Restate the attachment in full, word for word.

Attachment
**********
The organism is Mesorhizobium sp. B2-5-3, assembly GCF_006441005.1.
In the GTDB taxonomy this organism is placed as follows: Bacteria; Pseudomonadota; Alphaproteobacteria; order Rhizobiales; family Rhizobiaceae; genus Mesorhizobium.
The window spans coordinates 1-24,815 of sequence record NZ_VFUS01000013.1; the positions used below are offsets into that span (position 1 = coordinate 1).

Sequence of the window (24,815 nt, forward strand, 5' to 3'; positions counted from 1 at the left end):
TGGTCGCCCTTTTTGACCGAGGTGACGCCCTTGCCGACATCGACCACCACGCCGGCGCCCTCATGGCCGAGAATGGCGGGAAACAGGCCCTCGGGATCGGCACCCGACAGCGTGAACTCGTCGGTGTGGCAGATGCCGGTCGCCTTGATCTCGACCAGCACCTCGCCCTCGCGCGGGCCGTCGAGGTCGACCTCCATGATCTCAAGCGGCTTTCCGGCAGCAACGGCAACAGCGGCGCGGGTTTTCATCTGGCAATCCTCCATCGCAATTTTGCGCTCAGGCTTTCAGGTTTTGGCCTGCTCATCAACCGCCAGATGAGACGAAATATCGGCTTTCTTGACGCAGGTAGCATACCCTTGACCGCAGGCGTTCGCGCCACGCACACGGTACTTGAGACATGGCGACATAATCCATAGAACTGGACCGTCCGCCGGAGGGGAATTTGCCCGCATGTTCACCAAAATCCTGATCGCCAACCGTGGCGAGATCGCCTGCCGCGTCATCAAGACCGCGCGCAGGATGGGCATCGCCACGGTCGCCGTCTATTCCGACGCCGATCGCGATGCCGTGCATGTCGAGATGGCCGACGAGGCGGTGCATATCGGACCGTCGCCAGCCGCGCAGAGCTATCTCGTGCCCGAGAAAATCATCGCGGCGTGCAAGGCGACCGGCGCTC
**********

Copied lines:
The organism is Mesorhizobium sp. B2-5-3, assembly GCF_006441005.1.
In the GTDB taxonomy this organism is placed as follows: Bacteria; Pseudomonadota; Alphaproteobacteria; order Rhizobiales; family Rhizobiaceae; genus Mesorhizobium.
The window spans coordinates 1-24,815 of sequence record NZ_VFUS01000013.1; the positions used below are offsets into that span (position 1 = coordinate 1).

Sequence of the window (24,815 nt, forward strand, 5' to 3'; positions counted from 1 at the left end):
TGGTCGCCCTTTTTGACCGAGGTGACGCCCTTGCCGACATCGACCACCACGCCGGCGCCCTCATGGCCGAGAATGGCGGGAAACAGGCCCTCGGGATCGGCACCCGACAGCGTGAACTCGTCGGTGTGGCAGATGCCGGTCGCCTTGATCTCGACCAGCACCTCGCCCTCGCGCGGGCCGTCGAGGTCGACCTCCATGATCTCAAGCGGCTTTCCGGCAGCAACGGCAACAGCGGCGCGGGTTTTCATCTGGCAATCCTCCATCGCAATTTTGCGCTCAGGCTTTCAGGTTTTGGCCTGCTCATCAACCGCCAGATGAGACGAAATATCGGCTTTCTTGACGCAGGTAGCATACCCTTGACCGCAGGCGTTCGCGCCACGCACACGGTACTTGAGACATGGCGACATAATCCATAGAACTGGACCGTCCGCCGGAGGGGAATTTGCCCGCATGTTCACCAAAATCCTGATCGCCAACCGTGGCGAGATCGCCTGCCGCGTCATCAAGACCGCGCGCAGGATGGGCATCGCCACGGTCGCCGTCTATTCCGACGCCGATCGCGATGCCGTGCATGTCGAGATGGCCGACGAGGCGGTGCATATCGGACCGTCGCCAGCCGCGCAGAGCTATCTCGTGCCCGAGAAAATCATCGCGGCGTGCAAGGCGACCGGCGCTC